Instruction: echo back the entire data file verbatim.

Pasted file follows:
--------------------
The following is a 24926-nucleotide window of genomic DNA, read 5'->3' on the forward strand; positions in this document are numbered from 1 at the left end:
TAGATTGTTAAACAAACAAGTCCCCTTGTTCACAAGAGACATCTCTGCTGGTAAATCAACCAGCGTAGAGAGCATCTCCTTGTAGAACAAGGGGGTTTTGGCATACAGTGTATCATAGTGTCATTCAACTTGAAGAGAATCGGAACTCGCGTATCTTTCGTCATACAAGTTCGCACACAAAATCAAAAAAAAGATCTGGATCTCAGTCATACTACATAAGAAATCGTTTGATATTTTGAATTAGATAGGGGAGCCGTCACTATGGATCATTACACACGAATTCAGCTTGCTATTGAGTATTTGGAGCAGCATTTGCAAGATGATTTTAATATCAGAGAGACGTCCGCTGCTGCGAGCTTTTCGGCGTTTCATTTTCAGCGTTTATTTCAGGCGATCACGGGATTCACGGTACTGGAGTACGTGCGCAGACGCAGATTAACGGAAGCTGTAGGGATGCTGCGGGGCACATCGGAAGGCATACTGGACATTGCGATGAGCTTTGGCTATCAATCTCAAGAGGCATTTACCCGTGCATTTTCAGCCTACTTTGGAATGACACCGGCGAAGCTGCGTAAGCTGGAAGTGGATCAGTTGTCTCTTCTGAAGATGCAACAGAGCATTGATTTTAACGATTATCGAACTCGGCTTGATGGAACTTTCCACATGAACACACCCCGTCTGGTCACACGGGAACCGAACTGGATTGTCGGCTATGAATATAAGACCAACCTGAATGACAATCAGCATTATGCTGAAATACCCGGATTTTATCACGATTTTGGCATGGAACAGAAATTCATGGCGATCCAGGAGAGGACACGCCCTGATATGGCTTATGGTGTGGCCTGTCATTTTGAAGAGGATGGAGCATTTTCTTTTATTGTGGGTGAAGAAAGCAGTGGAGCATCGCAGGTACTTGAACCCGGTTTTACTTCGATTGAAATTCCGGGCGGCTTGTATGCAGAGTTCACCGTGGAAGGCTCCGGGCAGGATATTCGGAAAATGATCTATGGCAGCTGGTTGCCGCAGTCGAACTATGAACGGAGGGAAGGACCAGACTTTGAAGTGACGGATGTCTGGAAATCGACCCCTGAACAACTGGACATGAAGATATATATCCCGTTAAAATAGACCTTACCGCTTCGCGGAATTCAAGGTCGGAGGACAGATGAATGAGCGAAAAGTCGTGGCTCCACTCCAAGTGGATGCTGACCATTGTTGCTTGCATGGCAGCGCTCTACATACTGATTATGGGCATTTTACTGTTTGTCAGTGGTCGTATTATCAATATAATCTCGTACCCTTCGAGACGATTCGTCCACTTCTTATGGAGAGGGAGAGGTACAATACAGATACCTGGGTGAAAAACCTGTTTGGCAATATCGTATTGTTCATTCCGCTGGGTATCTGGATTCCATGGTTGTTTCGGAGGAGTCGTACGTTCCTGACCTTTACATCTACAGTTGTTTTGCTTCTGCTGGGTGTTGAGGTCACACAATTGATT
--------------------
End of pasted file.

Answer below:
The following is a 24926-nucleotide window of genomic DNA, read 5'->3' on the forward strand; positions in this document are numbered from 1 at the left end:
TAGATTGTTAAACAAACAAGTCCCCTTGTTCACAAGAGACATCTCTGCTGGTAAATCAACCAGCGTAGAGAGCATCTCCTTGTAGAACAAGGGGGTTTTGGCATACAGTGTATCATAGTGTCATTCAACTTGAAGAGAATCGGAACTCGCGTATCTTTCGTCATACAAGTTCGCACACAAAATCAAAAAAAAGATCTGGATCTCAGTCATACTACATAAGAAATCGTTTGATATTTTGAATTAGATAGGGGAGCCGTCACTATGGATCATTACACACGAATTCAGCTTGCTATTGAGTATTTGGAGCAGCATTTGCAAGATGATTTTAATATCAGAGAGACGTCCGCTGCTGCGAGCTTTTCGGCGTTTCATTTTCAGCGTTTATTTCAGGCGATCACGGGATTCACGGTACTGGAGTACGTGCGCAGACGCAGATTAACGGAAGCTGTAGGGATGCTGCGGGGCACATCGGAAGGCATACTGGACATTGCGATGAGCTTTGGCTATCAATCTCAAGAGGCATTTACCCGTGCATTTTCAGCCTACTTTGGAATGACACCGGCGAAGCTGCGTAAGCTGGAAGTGGATCAGTTGTCTCTTCTGAAGATGCAACAGAGCATTGATTTTAACGATTATCGAACTCGGCTTGATGGAACTTTCCACATGAACACACCCCGTCTGGTCACACGGGAACCGAACTGGATTGTCGGCTATGAATATAAGACCAACCTGAATGACAATCAGCATTATGCTGAAATACCCGGATTTTATCACGATTTTGGCATGGAACAGAAATTCATGGCGATCCAGGAGAGGACACGCCCTGATATGGCTTATGGTGTGGCCTGTCATTTTGAAGAGGATGGAGCATTTTCTTTTATTGTGGGTGAAGAAAGCAGTGGAGCATCGCAGGTACTTGAACCCGGTTTTACTTCGATTGAAATTCCGGGCGGCTTGTATGCAGAGTTCACCGTGGAAGGCTCCGGGCAGGATATTCGGAAAATGATCTATGGCAGCTGGTTGCCGCAGTCGAACTATGAACGGAGGGAAGGACCAGACTTTGAAGTGACGGATGTCTGGAAATCGACCCCTGAACAACTGGACATGAAGATATATATCCCGTTAAAATAGACCTTACCGCTTCGCGGAATTCAAGGTCGGAGGACAGATGAATGAGCGAAAAGTCGTGGCTCCACTCCAAGTGGATGCTGACCATTGTTGCTTGCATGGCAGCGCTCTACATACTGATTATGGGCATTTTACTGTTTGTCAGTGGTCGTATTATCAATATAATCTCGTACCCTTCGAGACGATTCGTCCACTTCTTATGGAGAGGGAGAGGTACAATACAGATACCTGGGTGAAAAACCTGTTTGGCAATATCGTATTGTTCATTCCGCTGGGTATCTGGATTCCATGGTTGTTTCGGAGGAGTCGTACGTTCCTGACCTTTACATCTACAGTTGTTTTGCTTCTGCTGGGTGTTGAGGTCACACAATTGATT